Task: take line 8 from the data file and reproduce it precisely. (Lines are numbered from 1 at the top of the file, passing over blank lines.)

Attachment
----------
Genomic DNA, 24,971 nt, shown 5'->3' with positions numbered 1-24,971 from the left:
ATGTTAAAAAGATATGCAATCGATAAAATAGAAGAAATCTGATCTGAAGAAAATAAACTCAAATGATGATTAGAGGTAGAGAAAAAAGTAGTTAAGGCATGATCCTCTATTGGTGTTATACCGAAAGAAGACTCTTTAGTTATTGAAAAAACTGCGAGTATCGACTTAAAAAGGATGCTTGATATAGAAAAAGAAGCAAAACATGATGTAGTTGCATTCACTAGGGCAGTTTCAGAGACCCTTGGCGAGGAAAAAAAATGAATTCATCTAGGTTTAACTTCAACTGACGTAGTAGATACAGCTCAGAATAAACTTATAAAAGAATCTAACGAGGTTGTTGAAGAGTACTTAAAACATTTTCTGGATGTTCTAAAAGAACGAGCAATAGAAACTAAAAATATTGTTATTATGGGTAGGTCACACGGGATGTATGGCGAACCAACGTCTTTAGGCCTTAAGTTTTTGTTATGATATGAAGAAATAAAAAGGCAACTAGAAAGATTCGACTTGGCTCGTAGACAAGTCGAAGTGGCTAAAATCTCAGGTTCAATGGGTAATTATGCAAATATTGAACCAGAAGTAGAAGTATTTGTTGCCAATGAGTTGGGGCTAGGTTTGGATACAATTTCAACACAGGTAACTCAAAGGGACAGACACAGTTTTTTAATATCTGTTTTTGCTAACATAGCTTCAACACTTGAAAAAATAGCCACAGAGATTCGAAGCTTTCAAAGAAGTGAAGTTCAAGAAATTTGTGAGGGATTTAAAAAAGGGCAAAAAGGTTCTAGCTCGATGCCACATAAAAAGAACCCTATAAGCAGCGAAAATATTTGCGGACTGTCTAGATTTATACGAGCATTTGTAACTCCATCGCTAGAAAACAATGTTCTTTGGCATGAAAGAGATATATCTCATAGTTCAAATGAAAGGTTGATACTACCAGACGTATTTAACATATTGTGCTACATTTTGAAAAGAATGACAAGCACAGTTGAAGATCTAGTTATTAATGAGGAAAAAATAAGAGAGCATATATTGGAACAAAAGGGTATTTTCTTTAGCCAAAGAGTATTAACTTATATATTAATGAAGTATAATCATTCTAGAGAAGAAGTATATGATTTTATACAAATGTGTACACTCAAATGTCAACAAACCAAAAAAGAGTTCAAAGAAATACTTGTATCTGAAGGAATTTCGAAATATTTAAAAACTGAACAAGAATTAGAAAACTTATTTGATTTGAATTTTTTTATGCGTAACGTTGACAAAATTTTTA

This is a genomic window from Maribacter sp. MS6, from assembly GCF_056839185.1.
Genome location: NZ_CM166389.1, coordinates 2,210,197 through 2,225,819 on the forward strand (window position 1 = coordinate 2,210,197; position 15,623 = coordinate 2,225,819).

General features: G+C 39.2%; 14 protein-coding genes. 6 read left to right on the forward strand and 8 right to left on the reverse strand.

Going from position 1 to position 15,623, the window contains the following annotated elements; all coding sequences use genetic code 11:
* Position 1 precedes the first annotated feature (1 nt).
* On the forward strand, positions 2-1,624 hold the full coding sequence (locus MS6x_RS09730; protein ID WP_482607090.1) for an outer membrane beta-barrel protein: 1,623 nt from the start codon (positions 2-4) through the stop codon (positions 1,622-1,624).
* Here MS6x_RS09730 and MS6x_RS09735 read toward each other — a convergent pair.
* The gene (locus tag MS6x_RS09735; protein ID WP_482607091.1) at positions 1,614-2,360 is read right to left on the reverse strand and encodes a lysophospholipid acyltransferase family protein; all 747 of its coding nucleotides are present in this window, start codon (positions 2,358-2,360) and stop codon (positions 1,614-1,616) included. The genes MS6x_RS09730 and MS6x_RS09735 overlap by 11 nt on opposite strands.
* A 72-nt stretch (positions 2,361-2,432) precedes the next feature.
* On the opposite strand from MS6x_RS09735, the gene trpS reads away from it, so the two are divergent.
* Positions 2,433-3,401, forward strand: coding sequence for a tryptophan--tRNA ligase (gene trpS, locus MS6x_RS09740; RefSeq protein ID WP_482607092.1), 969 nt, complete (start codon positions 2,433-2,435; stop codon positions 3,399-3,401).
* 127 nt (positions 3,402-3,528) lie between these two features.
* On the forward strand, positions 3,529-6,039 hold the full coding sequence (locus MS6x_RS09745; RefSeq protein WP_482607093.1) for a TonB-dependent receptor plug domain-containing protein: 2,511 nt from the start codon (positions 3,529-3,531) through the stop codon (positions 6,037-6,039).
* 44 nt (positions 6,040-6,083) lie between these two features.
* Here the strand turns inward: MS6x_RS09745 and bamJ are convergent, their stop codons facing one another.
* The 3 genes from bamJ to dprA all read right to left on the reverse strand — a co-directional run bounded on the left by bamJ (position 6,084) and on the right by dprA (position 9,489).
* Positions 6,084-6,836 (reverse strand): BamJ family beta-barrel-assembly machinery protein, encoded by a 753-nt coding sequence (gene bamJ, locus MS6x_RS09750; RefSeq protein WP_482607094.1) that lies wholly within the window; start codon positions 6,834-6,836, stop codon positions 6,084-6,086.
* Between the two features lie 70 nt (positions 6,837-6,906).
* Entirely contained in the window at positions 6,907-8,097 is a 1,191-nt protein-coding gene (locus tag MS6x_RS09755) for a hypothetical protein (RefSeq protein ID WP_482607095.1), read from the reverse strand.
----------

* On the forward strand, positions 2-1,624 hold the full coding sequence (locus MS6x_RS09730; protein ID WP_482607090.1) for an outer membrane beta-barrel protein: 1,623 nt from the start codon (positions 2-4) through the stop codon (positions 1,622-1,624).